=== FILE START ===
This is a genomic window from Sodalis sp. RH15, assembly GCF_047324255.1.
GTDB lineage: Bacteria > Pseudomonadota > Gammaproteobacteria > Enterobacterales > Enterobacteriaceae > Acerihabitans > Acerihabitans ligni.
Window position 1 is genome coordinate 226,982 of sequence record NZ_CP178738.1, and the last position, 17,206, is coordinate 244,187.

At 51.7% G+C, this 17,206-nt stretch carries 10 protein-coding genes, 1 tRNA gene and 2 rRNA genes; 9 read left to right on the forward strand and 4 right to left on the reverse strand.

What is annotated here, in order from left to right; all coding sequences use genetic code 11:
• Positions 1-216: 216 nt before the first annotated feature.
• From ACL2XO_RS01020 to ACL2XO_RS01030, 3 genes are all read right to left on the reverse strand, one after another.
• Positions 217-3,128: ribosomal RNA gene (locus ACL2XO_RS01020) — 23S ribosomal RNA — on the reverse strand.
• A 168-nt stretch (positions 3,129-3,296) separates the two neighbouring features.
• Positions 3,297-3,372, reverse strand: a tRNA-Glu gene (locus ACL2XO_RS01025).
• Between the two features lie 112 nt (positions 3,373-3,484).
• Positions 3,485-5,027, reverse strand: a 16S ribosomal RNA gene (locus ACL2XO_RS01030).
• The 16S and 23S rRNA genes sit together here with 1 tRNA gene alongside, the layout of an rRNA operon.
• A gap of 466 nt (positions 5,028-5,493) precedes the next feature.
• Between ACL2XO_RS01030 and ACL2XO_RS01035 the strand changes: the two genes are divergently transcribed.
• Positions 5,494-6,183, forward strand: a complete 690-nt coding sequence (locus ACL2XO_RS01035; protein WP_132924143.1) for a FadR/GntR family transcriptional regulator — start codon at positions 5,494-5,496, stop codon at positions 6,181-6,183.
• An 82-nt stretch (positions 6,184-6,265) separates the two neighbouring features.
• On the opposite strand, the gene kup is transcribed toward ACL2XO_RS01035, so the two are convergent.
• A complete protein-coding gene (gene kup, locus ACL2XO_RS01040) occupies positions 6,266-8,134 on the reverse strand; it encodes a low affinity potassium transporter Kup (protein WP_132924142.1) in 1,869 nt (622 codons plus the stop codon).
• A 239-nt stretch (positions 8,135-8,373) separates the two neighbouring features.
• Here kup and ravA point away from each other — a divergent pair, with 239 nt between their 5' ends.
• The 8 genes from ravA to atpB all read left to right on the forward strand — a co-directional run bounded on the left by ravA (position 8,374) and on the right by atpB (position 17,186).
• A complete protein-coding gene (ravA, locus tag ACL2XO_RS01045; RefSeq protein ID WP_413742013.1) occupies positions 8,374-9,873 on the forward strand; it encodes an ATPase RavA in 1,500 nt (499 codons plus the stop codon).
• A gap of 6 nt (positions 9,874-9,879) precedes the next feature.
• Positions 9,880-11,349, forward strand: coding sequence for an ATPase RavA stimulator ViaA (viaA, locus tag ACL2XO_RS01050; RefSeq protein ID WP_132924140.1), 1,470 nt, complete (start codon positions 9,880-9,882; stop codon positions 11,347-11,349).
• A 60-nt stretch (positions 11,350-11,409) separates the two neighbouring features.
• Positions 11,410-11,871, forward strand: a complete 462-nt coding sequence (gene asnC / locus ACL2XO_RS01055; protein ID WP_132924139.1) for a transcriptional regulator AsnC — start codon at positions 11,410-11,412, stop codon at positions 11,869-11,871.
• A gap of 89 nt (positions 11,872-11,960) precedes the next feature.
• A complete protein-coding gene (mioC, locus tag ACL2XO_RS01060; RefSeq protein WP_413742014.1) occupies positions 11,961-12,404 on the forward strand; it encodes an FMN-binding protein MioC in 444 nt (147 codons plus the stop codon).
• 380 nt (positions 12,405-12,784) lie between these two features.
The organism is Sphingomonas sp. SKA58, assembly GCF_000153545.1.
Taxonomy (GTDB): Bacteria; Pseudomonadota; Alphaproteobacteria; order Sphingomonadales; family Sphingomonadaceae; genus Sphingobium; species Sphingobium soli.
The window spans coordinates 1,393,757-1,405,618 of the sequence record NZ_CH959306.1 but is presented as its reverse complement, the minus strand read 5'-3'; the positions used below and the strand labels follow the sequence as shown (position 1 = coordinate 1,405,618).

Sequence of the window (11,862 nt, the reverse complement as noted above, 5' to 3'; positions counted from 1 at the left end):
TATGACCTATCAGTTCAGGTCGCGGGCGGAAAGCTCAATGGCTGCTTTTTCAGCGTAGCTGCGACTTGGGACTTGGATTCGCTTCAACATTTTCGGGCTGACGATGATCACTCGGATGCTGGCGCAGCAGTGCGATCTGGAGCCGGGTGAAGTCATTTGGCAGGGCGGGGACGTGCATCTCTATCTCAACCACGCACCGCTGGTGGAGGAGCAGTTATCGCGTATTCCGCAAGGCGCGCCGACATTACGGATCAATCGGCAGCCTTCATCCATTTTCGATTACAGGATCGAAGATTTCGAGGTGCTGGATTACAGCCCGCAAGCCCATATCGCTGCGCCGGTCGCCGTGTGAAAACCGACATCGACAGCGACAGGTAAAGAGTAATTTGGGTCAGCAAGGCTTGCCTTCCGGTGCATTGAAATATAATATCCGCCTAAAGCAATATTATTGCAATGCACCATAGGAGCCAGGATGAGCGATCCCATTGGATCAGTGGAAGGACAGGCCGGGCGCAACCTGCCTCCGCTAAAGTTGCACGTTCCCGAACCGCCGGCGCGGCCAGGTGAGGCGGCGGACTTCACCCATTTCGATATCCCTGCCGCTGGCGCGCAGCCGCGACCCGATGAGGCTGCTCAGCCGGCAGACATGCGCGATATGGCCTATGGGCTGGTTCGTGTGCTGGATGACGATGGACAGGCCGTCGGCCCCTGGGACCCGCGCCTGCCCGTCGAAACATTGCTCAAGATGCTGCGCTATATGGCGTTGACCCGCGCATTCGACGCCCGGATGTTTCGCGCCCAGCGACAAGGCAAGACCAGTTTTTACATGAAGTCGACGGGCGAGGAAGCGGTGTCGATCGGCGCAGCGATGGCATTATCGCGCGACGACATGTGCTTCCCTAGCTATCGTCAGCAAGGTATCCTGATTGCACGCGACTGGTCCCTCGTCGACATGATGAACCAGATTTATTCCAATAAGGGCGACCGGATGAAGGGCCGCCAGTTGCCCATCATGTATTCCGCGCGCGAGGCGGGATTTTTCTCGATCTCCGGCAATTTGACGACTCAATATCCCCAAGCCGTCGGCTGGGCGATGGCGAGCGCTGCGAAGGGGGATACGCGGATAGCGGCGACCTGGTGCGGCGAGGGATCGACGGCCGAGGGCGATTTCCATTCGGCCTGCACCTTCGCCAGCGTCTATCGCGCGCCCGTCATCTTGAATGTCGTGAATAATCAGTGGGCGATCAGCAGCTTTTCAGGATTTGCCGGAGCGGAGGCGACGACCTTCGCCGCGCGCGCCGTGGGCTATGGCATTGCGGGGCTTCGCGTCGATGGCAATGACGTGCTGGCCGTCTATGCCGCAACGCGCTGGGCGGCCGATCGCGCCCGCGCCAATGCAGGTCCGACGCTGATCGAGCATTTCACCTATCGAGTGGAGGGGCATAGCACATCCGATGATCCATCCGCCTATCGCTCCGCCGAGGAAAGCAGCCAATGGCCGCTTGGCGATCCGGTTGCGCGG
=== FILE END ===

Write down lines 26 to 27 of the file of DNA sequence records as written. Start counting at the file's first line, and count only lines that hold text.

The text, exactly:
• A 60-nt stretch (positions 11,350-11,409) separates the two neighbouring features.
• Positions 11,410-11,871, forward strand: a complete 462-nt coding sequence (gene asnC / locus ACL2XO_RS01055; protein ID WP_132924139.1) for a transcriptional regulator AsnC — start codon at positions 11,410-11,412, stop codon at positions 11,869-11,871.